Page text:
Alumni Spotlight: Kathryn O'Halloran


Kathy is a Strategic Advisor for one of Australia's biggest banks. She has a passion for baking, and couldn't imagine her life without sport.

Why did you choose this program?

African Impact was initially recommended by a friend, and once I started reading up about the Sports and Community Development Project and the flexibility it offered, it sounded perfect. I have always wanted to volunteer overseas and travel to Africa, and this project allowed me to do both. I could draw on my skills and knowledge as someone who loves sport, and then spend some time being a tourist in Africa, admiring the beautiful Victoria Falls.

The website also indicated that I could choose from a variety of activities every afternoon – reading, maths, art clubs, construction work, or “getting your hands dirty at our organic farms." A final reason I chose this program was because I intended to travel with my boyfriend, and having this variety and flexibility in what activities we could choose suited our situation.

What did your program provider assist you with, and what did you have to organize on your own?

African Impact (AI) made sure to keep me updated and provided all the information I needed. This included information about the area, my arrival, the projects, and daily schedule I'll be following, the necessary vaccinations, what to pack, and how to arrange my Visa. AI organized my transfers to and from the airport, provided accommodation throughout my stay, and provided three meals a day Monday to Friday.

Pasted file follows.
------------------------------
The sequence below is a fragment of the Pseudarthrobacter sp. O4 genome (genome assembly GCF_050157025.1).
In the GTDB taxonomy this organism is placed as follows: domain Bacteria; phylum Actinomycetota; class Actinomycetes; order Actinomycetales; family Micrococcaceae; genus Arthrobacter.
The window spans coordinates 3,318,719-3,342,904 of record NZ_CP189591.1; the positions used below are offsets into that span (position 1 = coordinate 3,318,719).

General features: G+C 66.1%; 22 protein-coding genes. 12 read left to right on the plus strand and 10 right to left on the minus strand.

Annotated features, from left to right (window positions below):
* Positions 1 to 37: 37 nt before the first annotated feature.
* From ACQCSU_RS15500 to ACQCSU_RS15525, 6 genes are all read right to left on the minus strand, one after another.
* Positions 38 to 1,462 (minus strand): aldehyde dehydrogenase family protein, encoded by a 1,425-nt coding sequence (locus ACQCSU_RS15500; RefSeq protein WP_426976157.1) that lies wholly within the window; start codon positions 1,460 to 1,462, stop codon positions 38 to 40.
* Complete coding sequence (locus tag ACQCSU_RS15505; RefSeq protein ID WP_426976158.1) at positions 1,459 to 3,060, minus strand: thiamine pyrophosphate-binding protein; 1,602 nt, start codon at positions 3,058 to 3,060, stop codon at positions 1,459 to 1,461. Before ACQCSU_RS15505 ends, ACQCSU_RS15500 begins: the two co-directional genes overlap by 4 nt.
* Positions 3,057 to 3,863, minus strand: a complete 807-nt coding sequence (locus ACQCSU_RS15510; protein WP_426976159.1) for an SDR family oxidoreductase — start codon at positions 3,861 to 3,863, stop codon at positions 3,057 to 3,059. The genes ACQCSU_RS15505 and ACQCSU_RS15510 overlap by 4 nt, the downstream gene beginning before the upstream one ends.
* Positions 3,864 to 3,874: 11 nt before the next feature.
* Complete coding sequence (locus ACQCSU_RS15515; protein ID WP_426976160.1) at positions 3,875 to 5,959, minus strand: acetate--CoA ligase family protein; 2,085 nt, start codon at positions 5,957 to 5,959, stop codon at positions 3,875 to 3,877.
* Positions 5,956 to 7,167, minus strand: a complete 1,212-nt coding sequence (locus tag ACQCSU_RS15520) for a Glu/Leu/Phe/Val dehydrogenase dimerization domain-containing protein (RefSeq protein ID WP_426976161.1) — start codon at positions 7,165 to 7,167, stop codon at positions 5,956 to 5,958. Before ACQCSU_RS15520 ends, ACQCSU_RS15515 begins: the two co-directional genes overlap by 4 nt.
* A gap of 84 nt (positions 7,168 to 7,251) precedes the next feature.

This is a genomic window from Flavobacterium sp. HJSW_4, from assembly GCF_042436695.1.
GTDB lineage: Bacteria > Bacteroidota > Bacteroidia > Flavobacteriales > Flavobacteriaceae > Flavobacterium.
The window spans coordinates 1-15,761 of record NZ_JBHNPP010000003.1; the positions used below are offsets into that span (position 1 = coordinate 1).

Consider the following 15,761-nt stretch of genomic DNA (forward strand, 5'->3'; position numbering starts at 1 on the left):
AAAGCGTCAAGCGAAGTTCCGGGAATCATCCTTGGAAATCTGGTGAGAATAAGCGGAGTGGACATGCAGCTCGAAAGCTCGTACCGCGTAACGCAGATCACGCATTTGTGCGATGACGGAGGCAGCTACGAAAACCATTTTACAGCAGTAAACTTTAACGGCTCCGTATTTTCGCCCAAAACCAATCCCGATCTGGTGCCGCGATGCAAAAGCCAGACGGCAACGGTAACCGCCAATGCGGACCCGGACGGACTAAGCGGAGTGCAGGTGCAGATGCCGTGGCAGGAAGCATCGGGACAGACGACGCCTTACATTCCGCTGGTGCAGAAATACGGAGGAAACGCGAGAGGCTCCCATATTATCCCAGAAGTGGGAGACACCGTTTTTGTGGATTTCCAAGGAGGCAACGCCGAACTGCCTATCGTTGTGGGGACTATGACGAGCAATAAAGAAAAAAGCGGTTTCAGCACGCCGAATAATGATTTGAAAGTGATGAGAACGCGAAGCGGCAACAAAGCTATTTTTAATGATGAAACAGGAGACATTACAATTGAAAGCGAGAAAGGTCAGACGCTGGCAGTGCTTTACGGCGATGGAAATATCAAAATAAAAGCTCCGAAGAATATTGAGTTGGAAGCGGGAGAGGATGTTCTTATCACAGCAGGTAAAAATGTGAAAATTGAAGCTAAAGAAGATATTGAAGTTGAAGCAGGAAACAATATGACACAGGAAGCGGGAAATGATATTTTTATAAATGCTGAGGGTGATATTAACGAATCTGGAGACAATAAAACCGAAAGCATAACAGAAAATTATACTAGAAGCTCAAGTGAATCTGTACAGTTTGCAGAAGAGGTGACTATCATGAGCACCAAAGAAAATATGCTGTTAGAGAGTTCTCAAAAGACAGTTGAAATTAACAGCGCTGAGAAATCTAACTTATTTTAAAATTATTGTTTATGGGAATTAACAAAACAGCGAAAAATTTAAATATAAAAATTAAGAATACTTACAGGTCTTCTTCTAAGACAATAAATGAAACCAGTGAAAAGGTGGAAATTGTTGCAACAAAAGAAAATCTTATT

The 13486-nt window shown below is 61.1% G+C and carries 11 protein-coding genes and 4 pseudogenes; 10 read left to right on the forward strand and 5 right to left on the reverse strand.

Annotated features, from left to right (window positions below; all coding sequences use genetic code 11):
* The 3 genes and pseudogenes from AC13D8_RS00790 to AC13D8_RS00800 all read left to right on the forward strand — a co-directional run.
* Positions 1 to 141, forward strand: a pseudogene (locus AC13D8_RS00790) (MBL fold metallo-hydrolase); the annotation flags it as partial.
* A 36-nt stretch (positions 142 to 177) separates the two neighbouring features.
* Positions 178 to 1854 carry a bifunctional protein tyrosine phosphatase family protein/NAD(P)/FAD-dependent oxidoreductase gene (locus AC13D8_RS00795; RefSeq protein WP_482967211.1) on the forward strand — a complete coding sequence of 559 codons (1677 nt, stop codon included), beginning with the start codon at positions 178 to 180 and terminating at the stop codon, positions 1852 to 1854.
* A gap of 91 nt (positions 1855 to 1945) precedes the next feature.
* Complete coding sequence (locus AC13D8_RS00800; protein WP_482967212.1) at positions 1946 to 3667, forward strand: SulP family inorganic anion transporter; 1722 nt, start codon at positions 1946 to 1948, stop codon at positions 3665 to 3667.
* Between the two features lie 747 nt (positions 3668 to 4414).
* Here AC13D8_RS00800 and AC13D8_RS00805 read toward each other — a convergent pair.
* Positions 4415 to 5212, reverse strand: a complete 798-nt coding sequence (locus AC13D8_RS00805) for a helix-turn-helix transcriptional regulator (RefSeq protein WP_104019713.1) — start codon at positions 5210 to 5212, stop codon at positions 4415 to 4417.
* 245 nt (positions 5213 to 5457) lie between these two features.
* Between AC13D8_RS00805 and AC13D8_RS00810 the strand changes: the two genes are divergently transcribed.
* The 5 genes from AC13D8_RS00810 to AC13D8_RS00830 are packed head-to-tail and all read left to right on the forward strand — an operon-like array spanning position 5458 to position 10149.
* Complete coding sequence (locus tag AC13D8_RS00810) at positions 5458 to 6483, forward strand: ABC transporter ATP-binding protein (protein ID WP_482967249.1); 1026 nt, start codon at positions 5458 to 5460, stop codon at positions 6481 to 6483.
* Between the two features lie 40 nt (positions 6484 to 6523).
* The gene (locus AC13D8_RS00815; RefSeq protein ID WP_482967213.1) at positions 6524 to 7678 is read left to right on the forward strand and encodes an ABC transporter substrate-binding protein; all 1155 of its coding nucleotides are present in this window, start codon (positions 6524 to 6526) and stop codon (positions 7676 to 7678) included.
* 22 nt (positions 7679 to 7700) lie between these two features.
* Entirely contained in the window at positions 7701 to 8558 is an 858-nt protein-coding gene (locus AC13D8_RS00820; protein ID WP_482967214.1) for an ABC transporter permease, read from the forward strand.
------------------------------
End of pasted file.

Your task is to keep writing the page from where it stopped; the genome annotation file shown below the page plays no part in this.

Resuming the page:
I had to organize flights and travel insurance, and although AI provided the information, it was up to me to get my vaccinations and have my Visa approved.

What is one piece of advice you'd give to someone going on your program?

I wish I was there longer than three weeks! You spend the first week getting your bearings and getting to know the staff and volunteers. On the second week, you start planning/leading your own lessons and building friendships with the kids and other volunteers. By the third week, you're getting to know the locals, trying their food, and thinking of ways to contribute longer term to the program and community.

I also wish I thought about lessons I could have prepared for and taught either the Girl Impact or Women's Group. There's limited resources (printing, laminating, etc.) once you're over there so it's easier to prepare and bring material over with you especially if you want to give hand-outs. It will also save you from drawing it up once you're there.

What does an average day/week look like as a participant of this program?

An average day while I was there looked a little different because I was volunteering during their school holidays, but I am so glad I did! A day looked a little like this…

  • 7:00 AM: Wake up, shower, have breakfast (a selection of toast, cereal and something hot like pancakes!)
  • 7:45 AM: Leave for morning activity. Everyone leaves around the same time but goes to different locations. I was on the teaching/sports project, and we were trusted to plan and run our lessons each day.